Necessity, as the saying goes, is the mother of invention. The economy is forcing many in the Jewish communal world to find new ways to save money while also offering the same services that their constituents have come to expect over the years. This means, as Felicia Herman of the Natan Fund and Dana Raucher of the Samuel Bronfman Foundation said in a recent JTA op-ed, many are rethinking their priorities and how the Jewish community as a whole is organized.
Herman and Raucher say they have been “hearing calls for greater consolidation” like in the olden days, but they have a different prescription – de-centralization. Smaller non-profits that reach specific audiences, they say, are more indicative of American culture as a whole. There has been a “a revolution in the way that people connect, organize and affiliate, brought about by technological advancements that have dramatically shaped our ways of looking at the world.”
So what does this “revolution in the way people connect” mean for the Jewish future? And is this a good sign? Herman and Raucher turn to the findings of a new report (commissioned by the Natan Fund, the SBF and Jumpstart) titled “The Innovation of Ecosystem: Emergence of a New Jewish Landscape.” The report was a survey of “American Jewish start-ups.” They write:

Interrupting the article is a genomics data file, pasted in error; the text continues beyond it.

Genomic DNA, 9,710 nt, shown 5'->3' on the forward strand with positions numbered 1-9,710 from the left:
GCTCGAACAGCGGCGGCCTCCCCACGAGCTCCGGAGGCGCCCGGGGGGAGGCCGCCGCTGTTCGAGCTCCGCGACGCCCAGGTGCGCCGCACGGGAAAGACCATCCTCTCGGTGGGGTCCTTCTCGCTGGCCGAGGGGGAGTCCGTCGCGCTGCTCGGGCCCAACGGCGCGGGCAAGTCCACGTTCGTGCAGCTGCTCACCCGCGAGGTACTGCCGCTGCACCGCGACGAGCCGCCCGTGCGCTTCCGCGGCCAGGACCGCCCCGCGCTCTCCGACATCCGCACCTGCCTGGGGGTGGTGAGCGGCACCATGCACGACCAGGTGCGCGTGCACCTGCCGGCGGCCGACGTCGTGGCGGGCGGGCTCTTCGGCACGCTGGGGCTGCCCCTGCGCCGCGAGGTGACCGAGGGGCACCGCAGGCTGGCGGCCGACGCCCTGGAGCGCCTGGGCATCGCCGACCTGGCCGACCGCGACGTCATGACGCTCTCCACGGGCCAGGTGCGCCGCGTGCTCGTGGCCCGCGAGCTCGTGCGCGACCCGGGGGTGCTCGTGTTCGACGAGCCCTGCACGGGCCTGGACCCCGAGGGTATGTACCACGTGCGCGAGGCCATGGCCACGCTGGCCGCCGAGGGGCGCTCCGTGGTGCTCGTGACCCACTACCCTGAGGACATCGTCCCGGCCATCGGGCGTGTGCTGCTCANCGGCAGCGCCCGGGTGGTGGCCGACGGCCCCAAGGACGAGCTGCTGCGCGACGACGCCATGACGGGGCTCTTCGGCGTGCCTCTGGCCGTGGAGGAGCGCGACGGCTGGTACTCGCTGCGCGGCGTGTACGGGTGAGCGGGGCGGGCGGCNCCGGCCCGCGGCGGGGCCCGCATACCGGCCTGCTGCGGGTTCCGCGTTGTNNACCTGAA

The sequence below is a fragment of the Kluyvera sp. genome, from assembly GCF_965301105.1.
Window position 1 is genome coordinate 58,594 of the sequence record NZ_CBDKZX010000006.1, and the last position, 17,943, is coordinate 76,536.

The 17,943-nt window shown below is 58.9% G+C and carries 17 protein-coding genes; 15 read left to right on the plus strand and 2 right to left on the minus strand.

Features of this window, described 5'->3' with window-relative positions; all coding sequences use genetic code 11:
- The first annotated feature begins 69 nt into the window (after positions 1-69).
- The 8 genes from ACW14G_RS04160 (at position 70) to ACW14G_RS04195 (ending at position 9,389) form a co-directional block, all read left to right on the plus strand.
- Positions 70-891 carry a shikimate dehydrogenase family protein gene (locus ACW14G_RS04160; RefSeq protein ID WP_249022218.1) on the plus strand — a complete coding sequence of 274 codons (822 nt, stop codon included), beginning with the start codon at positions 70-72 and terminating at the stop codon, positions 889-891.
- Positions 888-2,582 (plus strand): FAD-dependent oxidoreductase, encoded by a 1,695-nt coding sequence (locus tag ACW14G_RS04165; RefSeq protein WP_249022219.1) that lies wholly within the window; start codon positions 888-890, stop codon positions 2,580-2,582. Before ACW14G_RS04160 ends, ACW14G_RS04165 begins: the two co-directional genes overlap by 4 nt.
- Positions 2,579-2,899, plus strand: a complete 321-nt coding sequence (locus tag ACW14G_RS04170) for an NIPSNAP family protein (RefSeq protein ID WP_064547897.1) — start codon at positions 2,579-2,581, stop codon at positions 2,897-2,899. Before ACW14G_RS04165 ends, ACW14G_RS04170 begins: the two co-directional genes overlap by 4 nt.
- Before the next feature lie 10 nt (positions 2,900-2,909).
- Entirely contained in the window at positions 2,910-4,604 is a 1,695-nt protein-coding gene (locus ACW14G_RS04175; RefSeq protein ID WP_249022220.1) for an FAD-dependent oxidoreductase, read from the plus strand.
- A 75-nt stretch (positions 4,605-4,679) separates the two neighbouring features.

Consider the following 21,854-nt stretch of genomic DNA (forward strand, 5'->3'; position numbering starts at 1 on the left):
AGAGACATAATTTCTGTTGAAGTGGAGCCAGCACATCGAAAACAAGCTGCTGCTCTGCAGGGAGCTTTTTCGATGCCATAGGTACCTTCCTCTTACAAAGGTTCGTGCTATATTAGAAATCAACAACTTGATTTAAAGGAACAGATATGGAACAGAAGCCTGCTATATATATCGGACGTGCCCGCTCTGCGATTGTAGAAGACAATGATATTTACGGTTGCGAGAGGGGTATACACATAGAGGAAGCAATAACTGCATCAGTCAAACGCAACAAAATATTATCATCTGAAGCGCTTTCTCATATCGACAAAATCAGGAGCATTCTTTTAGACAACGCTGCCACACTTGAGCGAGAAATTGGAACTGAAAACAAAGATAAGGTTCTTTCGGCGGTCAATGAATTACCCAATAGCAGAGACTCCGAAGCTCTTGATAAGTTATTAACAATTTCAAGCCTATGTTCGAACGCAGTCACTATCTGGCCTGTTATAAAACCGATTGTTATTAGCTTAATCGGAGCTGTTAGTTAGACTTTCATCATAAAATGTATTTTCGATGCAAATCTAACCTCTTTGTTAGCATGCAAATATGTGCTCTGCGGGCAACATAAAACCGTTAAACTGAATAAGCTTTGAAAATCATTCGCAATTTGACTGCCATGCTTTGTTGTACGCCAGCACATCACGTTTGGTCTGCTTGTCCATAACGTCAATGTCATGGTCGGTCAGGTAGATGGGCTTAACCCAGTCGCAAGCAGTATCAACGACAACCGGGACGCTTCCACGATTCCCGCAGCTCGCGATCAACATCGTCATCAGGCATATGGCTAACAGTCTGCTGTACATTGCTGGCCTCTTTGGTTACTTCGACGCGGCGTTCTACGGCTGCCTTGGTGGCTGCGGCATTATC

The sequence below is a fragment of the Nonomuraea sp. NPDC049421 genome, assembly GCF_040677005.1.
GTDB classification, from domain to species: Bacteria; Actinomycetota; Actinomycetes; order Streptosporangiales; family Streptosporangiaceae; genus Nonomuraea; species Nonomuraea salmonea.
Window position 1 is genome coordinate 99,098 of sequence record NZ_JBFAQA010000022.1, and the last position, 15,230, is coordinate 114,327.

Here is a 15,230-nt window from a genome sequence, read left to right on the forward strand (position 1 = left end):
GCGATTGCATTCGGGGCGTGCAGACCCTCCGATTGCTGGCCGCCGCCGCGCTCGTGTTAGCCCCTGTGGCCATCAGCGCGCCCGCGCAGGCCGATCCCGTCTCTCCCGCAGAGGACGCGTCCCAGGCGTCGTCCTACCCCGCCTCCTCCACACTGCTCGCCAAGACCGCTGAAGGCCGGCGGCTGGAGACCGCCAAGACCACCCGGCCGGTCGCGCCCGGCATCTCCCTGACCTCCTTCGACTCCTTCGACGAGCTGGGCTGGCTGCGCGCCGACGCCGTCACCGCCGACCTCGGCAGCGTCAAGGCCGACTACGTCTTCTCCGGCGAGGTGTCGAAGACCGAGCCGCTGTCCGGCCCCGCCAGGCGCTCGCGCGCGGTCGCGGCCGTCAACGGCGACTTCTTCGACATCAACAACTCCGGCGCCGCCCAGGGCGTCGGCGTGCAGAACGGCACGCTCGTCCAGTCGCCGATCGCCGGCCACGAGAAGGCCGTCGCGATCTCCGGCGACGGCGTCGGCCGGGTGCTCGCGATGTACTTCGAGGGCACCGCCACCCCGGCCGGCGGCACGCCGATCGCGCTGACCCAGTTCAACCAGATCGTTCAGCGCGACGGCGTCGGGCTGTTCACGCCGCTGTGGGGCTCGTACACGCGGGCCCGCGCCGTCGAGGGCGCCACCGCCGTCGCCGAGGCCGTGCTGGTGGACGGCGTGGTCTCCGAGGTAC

We found more than 300 geographically diverse organizations that in 2008 alone reached more than 400,000 people and represented a $100 million economy. Far from being a fringe phenomenon for outliers, these organizations engage and integrate populations that existing Jewish organizations have struggled to reach as well as people who are highly connected to traditional Jewish communal life.
Similarly, participation in these organizations should not be understood as a solely youth-centric trend: These organizations integrate participants under 45 — Millennials and Generation Xers — with a healthy proportion of older constituents. Taken together, this array of organizations, with disparate missions and purposes, offers a multitude of access points to Jewish life that resonate across generations and degrees of “affiliation” within the Jewish community.
So they found having more organizations for those on the periphery is a positive change. But how do we know they’re succeeding? Herman and Raucher point out that nearly every “young organization” they have funded recently has struggled to keep up with “an ever increasing demand for their programs and services.”
The term “access points” comes up a lot in their op-ed, and perhaps that’s the most important notion of the Jewish future. People today don’t want to subscribe to one particular “brand” of Judaism – they want to belong in a way that’s meaningful to them. Perhaps having more small-scale organizations that offer a wider range of options for engagement – and therefore more access points – will encourage people to explore Judaism and find for themselves the value and importance of leading a Jewish life.
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